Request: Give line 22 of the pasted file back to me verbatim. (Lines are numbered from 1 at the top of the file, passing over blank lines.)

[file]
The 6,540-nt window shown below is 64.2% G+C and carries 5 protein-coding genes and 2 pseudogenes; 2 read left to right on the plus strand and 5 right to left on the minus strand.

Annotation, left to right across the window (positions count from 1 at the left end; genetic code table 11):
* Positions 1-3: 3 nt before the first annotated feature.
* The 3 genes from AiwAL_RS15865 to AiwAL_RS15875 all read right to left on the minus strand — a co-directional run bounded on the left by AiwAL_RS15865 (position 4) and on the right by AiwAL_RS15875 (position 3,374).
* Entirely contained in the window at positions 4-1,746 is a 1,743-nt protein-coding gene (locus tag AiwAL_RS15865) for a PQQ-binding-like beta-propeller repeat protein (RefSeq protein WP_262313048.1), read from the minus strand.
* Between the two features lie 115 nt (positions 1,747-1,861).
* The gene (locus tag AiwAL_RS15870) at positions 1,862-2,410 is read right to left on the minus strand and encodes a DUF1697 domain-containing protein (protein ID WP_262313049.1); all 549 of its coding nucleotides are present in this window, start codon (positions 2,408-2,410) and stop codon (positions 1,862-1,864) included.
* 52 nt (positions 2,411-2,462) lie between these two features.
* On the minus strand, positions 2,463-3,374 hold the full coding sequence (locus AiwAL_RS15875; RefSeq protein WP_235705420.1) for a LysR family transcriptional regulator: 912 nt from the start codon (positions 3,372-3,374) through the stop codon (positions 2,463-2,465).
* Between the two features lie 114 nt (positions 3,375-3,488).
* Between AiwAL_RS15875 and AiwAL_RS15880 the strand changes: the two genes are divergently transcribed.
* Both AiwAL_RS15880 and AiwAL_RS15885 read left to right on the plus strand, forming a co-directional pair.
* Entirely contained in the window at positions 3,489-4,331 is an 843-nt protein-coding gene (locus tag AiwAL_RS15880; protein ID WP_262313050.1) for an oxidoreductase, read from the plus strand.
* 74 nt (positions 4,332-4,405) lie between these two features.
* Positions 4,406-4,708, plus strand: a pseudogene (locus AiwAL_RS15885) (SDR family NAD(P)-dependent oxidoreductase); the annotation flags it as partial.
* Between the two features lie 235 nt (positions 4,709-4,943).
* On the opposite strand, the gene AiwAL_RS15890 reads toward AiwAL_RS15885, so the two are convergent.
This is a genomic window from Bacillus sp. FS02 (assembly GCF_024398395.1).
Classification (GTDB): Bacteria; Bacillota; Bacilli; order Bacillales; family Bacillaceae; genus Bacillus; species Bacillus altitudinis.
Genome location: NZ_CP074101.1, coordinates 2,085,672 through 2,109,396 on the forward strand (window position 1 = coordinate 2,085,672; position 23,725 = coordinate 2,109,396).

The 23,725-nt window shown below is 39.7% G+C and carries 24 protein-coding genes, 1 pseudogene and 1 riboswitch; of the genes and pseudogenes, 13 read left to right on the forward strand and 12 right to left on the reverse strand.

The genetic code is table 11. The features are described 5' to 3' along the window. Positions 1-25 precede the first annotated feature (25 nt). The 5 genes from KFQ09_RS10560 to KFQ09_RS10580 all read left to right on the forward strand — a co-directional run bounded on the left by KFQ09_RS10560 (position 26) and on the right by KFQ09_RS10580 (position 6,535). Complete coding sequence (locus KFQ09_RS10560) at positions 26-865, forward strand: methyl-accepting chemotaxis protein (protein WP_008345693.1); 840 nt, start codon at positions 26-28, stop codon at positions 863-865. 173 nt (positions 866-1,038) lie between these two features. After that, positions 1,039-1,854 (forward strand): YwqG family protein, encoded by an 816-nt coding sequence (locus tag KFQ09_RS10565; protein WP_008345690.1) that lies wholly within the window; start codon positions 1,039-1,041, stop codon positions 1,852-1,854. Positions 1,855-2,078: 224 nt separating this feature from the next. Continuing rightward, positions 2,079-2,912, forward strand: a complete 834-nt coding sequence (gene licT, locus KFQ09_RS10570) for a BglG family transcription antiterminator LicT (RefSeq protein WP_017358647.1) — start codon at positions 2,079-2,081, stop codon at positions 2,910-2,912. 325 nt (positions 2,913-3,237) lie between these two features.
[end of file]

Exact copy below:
The genetic code is table 11. The features are described 5' to 3' along the window. Positions 1-25 precede the first annotated feature (25 nt). The 5 genes from KFQ09_RS10560 to KFQ09_RS10580 all read left to right on the forward strand — a co-directional run bounded on the left by KFQ09_RS10560 (position 26) and on the right by KFQ09_RS10580 (position 6,535). Complete coding sequence (locus KFQ09_RS10560) at positions 26-865, forward strand: methyl-accepting chemotaxis protein (protein WP_008345693.1); 840 nt, start codon at positions 26-28, stop codon at positions 863-865. 173 nt (positions 866-1,038) lie between these two features. After that, positions 1,039-1,854 (forward strand): YwqG family protein, encoded by an 816-nt coding sequence (locus tag KFQ09_RS10565; protein WP_008345690.1) that lies wholly within the window; start codon positions 1,039-1,041, stop codon positions 1,852-1,854. Positions 1,855-2,078: 224 nt separating this feature from the next. Continuing rightward, positions 2,079-2,912, forward strand: a complete 834-nt coding sequence (gene licT, locus KFQ09_RS10570) for a BglG family transcription antiterminator LicT (RefSeq protein WP_017358647.1) — start codon at positions 2,079-2,081, stop codon at positions 2,910-2,912. 325 nt (positions 2,913-3,237) lie between these two features.